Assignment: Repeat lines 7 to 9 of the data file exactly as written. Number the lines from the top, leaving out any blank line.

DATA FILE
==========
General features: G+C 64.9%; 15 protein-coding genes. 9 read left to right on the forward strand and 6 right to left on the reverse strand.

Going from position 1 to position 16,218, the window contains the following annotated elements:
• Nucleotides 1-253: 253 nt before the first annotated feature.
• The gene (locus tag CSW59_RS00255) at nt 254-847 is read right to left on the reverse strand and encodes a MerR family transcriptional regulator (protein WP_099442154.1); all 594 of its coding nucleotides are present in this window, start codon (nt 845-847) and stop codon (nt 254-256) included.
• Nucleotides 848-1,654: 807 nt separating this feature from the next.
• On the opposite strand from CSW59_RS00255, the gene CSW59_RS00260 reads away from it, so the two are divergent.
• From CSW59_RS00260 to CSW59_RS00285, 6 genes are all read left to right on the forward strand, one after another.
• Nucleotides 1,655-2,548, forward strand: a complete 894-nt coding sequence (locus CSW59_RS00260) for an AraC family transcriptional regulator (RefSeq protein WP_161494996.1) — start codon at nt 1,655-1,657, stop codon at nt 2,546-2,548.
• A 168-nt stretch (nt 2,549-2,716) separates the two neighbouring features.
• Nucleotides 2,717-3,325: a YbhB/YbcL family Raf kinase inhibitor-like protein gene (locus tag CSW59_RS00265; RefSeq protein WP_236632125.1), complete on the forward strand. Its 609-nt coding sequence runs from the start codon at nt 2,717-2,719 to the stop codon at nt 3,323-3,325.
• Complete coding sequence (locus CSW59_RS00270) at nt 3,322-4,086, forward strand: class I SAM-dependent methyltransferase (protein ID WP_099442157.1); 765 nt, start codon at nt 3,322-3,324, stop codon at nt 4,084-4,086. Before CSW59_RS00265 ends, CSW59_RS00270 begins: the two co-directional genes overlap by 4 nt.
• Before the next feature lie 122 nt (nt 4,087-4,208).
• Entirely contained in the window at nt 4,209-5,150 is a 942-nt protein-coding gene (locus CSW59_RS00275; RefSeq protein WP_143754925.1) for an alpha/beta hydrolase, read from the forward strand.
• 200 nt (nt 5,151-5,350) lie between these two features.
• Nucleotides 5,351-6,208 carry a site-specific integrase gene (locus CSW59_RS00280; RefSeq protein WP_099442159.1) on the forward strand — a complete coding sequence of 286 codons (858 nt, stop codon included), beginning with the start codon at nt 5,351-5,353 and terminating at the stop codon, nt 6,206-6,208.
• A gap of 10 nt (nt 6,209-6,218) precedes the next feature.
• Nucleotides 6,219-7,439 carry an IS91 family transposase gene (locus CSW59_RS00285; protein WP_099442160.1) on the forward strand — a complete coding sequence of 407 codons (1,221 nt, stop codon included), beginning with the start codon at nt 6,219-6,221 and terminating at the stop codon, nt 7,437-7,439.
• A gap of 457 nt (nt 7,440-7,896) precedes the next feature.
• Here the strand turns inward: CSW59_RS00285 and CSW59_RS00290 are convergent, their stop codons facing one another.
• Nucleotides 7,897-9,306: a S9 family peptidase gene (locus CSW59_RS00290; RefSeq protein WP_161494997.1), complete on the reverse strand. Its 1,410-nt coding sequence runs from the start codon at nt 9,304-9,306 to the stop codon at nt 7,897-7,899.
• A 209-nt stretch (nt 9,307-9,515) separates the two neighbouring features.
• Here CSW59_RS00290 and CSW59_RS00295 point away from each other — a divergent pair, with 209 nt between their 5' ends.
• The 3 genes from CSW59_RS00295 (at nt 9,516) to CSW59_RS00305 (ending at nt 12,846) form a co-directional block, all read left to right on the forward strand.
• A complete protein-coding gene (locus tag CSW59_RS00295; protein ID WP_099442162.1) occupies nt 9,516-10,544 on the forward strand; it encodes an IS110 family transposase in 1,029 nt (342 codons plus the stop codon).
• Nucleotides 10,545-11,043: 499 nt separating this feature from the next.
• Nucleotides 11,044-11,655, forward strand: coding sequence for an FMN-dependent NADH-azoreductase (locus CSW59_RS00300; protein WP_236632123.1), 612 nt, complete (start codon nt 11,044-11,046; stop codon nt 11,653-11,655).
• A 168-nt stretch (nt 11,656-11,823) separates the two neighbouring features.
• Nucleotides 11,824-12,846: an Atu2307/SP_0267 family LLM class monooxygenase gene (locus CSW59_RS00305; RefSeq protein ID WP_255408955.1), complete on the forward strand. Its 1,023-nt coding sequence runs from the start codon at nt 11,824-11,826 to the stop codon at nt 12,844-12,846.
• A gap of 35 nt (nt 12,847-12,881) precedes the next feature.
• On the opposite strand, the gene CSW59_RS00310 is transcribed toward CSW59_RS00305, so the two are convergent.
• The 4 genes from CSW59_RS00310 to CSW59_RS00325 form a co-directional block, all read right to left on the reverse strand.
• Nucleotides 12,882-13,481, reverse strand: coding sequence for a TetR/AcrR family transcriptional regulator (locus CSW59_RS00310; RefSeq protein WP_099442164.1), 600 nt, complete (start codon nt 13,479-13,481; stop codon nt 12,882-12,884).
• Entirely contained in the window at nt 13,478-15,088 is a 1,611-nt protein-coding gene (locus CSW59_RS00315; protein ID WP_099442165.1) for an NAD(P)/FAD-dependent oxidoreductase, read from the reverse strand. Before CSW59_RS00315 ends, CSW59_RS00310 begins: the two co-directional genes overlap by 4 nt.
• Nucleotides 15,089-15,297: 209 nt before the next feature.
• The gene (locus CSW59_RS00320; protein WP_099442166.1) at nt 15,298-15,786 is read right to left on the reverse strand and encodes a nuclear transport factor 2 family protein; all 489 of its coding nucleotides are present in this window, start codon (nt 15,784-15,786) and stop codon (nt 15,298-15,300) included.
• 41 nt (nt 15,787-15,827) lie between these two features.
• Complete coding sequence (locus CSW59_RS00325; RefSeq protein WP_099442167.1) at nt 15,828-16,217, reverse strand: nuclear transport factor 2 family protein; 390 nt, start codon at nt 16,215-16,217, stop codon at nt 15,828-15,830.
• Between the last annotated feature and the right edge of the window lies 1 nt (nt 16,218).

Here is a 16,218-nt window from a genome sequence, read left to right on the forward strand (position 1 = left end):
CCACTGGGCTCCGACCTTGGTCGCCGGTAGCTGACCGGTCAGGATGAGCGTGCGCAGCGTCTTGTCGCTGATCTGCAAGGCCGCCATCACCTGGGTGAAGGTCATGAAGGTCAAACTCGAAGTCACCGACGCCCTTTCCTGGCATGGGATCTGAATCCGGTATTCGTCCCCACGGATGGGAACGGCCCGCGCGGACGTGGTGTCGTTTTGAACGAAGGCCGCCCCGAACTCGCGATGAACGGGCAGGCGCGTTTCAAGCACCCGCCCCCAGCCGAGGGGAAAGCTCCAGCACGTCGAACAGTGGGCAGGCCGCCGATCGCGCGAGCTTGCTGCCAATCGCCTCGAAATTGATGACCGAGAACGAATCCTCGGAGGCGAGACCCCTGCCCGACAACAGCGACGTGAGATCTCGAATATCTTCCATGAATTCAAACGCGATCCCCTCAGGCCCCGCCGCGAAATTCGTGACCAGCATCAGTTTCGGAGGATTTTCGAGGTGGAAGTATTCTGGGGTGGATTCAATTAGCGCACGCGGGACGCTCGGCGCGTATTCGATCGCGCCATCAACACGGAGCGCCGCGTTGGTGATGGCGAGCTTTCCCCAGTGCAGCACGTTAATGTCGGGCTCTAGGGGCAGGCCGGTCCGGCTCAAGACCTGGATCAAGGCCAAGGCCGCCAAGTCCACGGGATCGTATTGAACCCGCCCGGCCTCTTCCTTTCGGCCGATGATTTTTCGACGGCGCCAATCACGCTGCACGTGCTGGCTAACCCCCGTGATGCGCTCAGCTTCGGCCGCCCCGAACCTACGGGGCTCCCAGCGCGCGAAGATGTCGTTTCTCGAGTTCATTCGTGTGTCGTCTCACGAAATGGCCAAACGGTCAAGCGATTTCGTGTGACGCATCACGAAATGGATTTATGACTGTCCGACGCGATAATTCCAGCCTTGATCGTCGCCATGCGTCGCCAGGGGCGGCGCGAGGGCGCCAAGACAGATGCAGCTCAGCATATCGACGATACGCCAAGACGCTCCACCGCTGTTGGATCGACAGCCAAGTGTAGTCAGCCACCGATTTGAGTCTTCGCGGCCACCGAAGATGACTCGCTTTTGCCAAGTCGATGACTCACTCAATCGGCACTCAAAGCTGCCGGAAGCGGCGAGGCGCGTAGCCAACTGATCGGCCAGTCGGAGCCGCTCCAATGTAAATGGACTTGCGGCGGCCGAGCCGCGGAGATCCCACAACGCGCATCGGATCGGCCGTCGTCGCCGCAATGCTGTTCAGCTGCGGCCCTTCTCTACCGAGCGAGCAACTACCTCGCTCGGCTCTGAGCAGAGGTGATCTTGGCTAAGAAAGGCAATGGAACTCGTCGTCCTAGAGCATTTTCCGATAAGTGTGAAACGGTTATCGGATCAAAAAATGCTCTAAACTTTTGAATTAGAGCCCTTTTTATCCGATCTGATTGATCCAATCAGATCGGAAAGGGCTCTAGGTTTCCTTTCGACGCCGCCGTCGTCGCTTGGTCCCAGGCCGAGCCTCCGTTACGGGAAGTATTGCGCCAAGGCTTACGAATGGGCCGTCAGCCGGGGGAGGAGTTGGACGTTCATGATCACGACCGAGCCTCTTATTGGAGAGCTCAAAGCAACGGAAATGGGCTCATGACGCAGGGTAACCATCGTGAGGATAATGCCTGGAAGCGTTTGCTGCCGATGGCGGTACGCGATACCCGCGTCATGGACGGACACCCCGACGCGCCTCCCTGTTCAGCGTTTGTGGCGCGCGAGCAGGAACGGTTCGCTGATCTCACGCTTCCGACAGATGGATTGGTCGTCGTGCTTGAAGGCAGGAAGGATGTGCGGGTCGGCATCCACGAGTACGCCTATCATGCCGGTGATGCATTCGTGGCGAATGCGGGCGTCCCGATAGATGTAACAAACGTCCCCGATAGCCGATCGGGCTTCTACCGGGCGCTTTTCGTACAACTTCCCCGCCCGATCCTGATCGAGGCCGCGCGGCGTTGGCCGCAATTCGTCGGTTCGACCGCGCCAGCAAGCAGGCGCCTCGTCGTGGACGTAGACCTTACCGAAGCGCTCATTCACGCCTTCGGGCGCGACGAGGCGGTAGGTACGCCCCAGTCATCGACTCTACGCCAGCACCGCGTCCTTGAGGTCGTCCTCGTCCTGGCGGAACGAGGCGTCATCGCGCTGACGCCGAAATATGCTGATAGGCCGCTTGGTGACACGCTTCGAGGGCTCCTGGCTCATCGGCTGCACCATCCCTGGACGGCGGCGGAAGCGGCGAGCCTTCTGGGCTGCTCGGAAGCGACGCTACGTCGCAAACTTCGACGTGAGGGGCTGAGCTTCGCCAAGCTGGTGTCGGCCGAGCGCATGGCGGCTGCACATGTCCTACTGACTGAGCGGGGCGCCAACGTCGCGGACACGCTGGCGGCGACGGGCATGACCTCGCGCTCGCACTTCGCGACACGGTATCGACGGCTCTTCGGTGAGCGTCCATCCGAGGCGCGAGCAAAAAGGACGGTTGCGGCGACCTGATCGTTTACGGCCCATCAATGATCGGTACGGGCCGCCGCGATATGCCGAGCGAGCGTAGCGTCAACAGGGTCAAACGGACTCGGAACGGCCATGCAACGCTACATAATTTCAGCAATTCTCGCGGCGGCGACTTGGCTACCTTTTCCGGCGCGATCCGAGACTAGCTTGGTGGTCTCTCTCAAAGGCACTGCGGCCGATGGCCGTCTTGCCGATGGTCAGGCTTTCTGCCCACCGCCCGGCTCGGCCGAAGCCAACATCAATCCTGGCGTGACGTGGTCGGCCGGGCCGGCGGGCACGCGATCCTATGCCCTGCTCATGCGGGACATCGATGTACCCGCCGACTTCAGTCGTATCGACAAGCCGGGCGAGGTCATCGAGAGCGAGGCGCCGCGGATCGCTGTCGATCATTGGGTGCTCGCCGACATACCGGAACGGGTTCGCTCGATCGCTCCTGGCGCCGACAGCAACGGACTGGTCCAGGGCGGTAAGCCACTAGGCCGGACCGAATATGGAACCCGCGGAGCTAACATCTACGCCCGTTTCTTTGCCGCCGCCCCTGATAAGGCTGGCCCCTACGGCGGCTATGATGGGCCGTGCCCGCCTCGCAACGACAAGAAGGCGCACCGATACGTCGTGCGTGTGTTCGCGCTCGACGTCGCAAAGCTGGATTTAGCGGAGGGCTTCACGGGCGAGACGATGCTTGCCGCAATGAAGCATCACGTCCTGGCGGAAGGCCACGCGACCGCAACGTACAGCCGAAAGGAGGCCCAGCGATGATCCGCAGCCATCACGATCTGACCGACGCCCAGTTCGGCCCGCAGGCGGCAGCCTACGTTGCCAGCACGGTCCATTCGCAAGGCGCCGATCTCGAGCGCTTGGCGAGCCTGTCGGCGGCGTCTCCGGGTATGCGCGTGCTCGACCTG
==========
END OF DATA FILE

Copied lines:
• From CSW59_RS00260 to CSW59_RS00285, 6 genes are all read left to right on the forward strand, one after another.
• Nucleotides 1,655-2,548, forward strand: a complete 894-nt coding sequence (locus CSW59_RS00260) for an AraC family transcriptional regulator (RefSeq protein WP_161494996.1) — start codon at nt 1,655-1,657, stop codon at nt 2,546-2,548.
• A 168-nt stretch (nt 2,549-2,716) separates the two neighbouring features.